My Lords, I strongly support whatever legal arrangements are in place, but regarding 10 pm breaches, may I suggest that the authorities have powers, which will take a week or two to settle in, not only to fine, clear and close premises, but to require from premises and personal licensees and their dedicated premises supervisors a written assurance on future compliance with the law, and in default to subject them to a form of aggravated breach penalty payment—in other words, an increased fine?

I assure the noble Lord that this system is in place. The fines do go up, from £1,000 to £10,000. It would be an unusual licensee who wished to have several £10,000 fines.

My Lords, I declare my interests as in the register. The people who do the work covered by regulations in these premises, and not just at kicking-out time, are environmental staff on district councils in two-tier areas, yet the powers to enforce and, if necessary, to close down for a period, rest at county level with public health. Should the powers not be aligned with the people who do the work on the ground at district level?

Coming from a county authority, the noble Lord will know that quite often the powers lie at county level regarding planning and other things. It is important that, whether we represent organisations or individuals, everyone plays their part in ensuring that the restrictions can be lifted as swiftly as possible.

My Lords, I refer the House to my relevant interests as set out in the register. While I full support the intent behind the restrictions announced by the Prime Minister, there is a real problem with how this is playing out. Shop workers are at the forefront of dealing with violence, threats and abuse, as people who in many cases have had more than enough to drink seek to buy more alcohol from shops, supermarkets and off-licences. Can the Minister today commit to a proper and urgent review taking account of the additional risks that shop workers face, as the shop workers’ union, USDAW, have called for?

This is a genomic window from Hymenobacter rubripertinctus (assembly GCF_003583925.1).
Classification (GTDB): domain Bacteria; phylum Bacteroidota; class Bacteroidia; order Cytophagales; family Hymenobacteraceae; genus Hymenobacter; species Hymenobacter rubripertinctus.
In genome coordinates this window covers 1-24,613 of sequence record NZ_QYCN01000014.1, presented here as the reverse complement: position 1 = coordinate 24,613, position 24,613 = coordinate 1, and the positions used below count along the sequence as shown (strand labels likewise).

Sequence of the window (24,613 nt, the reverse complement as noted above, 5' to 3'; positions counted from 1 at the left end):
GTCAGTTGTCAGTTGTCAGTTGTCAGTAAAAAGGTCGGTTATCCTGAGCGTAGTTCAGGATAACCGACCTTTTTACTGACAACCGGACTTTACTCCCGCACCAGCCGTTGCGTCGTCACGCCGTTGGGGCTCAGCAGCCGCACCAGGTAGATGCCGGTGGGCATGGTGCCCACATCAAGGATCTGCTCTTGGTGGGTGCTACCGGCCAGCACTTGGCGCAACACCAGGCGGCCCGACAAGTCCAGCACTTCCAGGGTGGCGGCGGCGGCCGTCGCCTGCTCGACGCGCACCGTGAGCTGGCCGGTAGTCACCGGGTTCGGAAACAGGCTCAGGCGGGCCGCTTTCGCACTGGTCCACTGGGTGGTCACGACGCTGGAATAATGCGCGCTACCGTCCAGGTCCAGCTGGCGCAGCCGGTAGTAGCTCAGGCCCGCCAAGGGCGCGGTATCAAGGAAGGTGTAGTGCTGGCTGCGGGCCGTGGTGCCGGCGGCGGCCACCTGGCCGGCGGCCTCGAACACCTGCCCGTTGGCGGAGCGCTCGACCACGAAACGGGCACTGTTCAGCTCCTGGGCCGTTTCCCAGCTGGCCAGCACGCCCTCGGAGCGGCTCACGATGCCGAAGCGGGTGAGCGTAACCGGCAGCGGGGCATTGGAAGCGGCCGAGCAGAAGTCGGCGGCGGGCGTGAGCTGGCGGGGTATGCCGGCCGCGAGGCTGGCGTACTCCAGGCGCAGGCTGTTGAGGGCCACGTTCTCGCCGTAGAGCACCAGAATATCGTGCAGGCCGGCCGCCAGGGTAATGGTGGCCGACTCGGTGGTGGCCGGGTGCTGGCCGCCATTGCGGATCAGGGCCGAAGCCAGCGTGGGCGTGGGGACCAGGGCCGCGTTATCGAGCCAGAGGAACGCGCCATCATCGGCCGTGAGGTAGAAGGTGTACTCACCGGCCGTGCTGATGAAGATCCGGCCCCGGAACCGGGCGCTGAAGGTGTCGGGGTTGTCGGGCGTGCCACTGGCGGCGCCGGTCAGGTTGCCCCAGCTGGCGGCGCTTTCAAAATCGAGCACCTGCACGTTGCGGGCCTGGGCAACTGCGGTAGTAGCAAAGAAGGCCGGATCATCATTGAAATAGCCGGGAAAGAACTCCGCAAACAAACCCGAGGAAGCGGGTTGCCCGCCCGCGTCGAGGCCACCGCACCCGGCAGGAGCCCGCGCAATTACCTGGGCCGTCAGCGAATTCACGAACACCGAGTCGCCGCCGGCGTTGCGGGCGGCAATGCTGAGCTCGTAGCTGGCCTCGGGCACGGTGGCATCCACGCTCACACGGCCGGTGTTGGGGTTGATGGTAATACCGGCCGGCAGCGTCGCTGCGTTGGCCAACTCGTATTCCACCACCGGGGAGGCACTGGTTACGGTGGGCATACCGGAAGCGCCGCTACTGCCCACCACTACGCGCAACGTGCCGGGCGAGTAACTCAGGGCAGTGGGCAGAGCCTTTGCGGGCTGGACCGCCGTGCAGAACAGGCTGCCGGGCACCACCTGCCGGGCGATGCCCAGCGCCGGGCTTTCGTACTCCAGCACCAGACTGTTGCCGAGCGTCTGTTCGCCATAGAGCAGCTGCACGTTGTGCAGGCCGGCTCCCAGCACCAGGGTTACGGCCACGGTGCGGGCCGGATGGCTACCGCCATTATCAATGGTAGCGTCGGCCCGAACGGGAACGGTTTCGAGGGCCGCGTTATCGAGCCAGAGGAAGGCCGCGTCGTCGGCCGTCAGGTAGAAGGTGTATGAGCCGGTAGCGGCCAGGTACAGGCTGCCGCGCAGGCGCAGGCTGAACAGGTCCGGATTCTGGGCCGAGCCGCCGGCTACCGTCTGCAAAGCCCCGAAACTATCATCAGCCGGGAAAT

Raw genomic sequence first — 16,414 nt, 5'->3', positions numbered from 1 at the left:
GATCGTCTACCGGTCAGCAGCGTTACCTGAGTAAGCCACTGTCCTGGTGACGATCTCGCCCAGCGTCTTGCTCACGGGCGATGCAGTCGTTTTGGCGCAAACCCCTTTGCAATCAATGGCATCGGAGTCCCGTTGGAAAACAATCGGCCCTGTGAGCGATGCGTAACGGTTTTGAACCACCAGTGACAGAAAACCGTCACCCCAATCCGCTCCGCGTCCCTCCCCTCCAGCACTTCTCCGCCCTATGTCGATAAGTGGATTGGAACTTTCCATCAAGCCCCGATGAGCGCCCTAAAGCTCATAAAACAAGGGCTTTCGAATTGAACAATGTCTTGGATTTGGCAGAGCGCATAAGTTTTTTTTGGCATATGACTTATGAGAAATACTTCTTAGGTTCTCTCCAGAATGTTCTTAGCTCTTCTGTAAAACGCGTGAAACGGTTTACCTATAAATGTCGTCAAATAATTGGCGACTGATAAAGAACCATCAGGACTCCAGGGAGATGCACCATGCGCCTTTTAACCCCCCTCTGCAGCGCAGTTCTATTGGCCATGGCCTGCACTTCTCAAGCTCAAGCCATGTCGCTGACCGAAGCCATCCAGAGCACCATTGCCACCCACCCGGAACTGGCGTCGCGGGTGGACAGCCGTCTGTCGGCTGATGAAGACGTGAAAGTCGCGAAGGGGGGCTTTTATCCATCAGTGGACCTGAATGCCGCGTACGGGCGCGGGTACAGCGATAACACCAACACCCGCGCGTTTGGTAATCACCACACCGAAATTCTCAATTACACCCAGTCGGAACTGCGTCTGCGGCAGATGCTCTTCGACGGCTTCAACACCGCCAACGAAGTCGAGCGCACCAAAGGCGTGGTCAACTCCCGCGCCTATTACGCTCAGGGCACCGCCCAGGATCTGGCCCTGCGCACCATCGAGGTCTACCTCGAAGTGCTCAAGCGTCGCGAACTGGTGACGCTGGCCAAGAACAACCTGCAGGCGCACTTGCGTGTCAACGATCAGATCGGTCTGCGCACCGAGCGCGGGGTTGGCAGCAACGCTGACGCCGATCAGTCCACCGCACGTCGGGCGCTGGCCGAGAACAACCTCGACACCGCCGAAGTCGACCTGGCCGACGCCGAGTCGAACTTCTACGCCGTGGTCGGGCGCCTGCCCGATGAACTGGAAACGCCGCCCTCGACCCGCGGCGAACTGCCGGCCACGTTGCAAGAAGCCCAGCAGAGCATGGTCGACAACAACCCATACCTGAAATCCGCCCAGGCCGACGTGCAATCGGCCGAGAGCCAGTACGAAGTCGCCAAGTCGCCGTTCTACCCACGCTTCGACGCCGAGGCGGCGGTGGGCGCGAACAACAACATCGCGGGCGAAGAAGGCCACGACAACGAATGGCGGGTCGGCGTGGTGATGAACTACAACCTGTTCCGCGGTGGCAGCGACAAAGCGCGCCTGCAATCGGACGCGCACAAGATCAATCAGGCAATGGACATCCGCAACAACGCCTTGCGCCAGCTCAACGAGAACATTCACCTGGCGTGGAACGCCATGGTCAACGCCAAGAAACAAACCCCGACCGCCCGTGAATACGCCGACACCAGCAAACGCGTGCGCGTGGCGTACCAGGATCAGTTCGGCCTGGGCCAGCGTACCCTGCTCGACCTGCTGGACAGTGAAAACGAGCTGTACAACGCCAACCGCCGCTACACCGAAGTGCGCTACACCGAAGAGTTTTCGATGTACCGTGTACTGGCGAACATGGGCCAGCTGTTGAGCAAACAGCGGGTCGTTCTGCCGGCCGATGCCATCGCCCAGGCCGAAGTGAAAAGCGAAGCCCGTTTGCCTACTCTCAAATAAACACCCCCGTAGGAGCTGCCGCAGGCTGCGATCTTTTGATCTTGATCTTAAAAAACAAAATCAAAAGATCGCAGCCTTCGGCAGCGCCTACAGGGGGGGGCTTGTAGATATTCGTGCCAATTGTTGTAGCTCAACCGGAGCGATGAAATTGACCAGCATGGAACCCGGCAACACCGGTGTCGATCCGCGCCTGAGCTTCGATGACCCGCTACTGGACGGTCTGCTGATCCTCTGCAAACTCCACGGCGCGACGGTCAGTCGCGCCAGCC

I cannot commit to a review, as the noble Lord will know, but I acknowledge that, whether it is a shop worker or a publican whom people are frustrated at, and whether through the lack of freedom over the last few months or because they have drunk too much, these things are happening in shops. I will certainly take this back and I am very happy to speak to him further about this.

My Lords, I share the scepticism expressed by some previous speakers. The 10 pm closing time is, to my mind, mistaken from an economic and a social perspective. If there is to be a curfew, it should start at 11 pm, to allow two servings in restaurants, clubs and pubs serving food, and to prevent huge crowds spilling out on to our streets and into our off-licences and shops, causing yet more mingling. Can my noble friend the Minister publish the scientific evidence on this measure? What will be the cost? What will the police and the local authorities stop doing instead?

I am sorry to disappoint my noble friend, but SAGE is an independent body and anything it publishes is down to it. On her point about an 11 pm curfew, that is what we had until recently. When making their decisions, the Government strike a balance—I know my noble friend disagrees—between suppression of the virus and trying to keep the economy going to some extent.

My Lords, as the last two speakers intimated, when restaurants and pubs close, consumers dive into other sources for their alcohol. Will the Minister explain why the Government refuse to listen to local authorities, such as the Mayor of Manchester, that want alcohol sales after 9 pm stopped?

I acknowledge all the views of noble Lords who want the curfew later, and I know the Mayor of Manchester wants the curfew earlier, but the Government have to balance the economic effect with the effect of the virus going up.

Sitting suspended.